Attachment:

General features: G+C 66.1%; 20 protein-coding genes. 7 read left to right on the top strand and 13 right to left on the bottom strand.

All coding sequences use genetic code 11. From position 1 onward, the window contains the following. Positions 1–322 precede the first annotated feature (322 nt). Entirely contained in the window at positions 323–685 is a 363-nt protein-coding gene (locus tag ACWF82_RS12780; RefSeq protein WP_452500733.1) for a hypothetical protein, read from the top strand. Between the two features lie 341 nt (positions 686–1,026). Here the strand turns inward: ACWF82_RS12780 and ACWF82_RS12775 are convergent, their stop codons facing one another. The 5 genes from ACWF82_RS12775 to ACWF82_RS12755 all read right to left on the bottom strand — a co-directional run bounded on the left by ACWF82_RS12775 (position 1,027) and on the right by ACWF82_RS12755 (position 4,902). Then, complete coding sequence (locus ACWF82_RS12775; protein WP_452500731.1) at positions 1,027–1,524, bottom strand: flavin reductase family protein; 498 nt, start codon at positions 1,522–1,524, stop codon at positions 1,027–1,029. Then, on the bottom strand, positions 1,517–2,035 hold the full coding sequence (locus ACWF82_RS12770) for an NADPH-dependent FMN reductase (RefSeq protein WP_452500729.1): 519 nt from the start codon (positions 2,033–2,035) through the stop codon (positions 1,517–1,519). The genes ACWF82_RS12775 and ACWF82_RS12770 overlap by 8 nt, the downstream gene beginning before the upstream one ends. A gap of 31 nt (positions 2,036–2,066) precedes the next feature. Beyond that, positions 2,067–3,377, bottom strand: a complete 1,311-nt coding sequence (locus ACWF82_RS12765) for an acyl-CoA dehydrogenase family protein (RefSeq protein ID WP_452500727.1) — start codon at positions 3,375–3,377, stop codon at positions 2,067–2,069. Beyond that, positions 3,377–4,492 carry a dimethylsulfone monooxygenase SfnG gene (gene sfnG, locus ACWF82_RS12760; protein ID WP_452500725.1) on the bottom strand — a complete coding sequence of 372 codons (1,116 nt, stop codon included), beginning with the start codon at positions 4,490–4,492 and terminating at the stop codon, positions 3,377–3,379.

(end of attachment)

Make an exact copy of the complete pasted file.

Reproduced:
General features: G+C 66.1%; 20 protein-coding genes. 7 read left to right on the top strand and 13 right to left on the bottom strand.

All coding sequences use genetic code 11. From position 1 onward, the window contains the following. Positions 1–322 precede the first annotated feature (322 nt). Entirely contained in the window at positions 323–685 is a 363-nt protein-coding gene (locus tag ACWF82_RS12780; RefSeq protein WP_452500733.1) for a hypothetical protein, read from the top strand. Between the two features lie 341 nt (positions 686–1,026). Here the strand turns inward: ACWF82_RS12780 and ACWF82_RS12775 are convergent, their stop codons facing one another. The 5 genes from ACWF82_RS12775 to ACWF82_RS12755 all read right to left on the bottom strand — a co-directional run bounded on the left by ACWF82_RS12775 (position 1,027) and on the right by ACWF82_RS12755 (position 4,902). Then, complete coding sequence (locus ACWF82_RS12775; protein WP_452500731.1) at positions 1,027–1,524, bottom strand: flavin reductase family protein; 498 nt, start codon at positions 1,522–1,524, stop codon at positions 1,027–1,029. Then, on the bottom strand, positions 1,517–2,035 hold the full coding sequence (locus ACWF82_RS12770) for an NADPH-dependent FMN reductase (RefSeq protein WP_452500729.1): 519 nt from the start codon (positions 2,033–2,035) through the stop codon (positions 1,517–1,519). The genes ACWF82_RS12775 and ACWF82_RS12770 overlap by 8 nt, the downstream gene beginning before the upstream one ends. A gap of 31 nt (positions 2,036–2,066) precedes the next feature. Beyond that, positions 2,067–3,377, bottom strand: a complete 1,311-nt coding sequence (locus ACWF82_RS12765) for an acyl-CoA dehydrogenase family protein (RefSeq protein ID WP_452500727.1) — start codon at positions 3,375–3,377, stop codon at positions 2,067–2,069. Beyond that, positions 3,377–4,492 carry a dimethylsulfone monooxygenase SfnG gene (gene sfnG, locus ACWF82_RS12760; protein ID WP_452500725.1) on the bottom strand — a complete coding sequence of 372 codons (1,116 nt, stop codon included), beginning with the start codon at positions 4,490–4,492 and terminating at the stop codon, positions 3,377–3,379.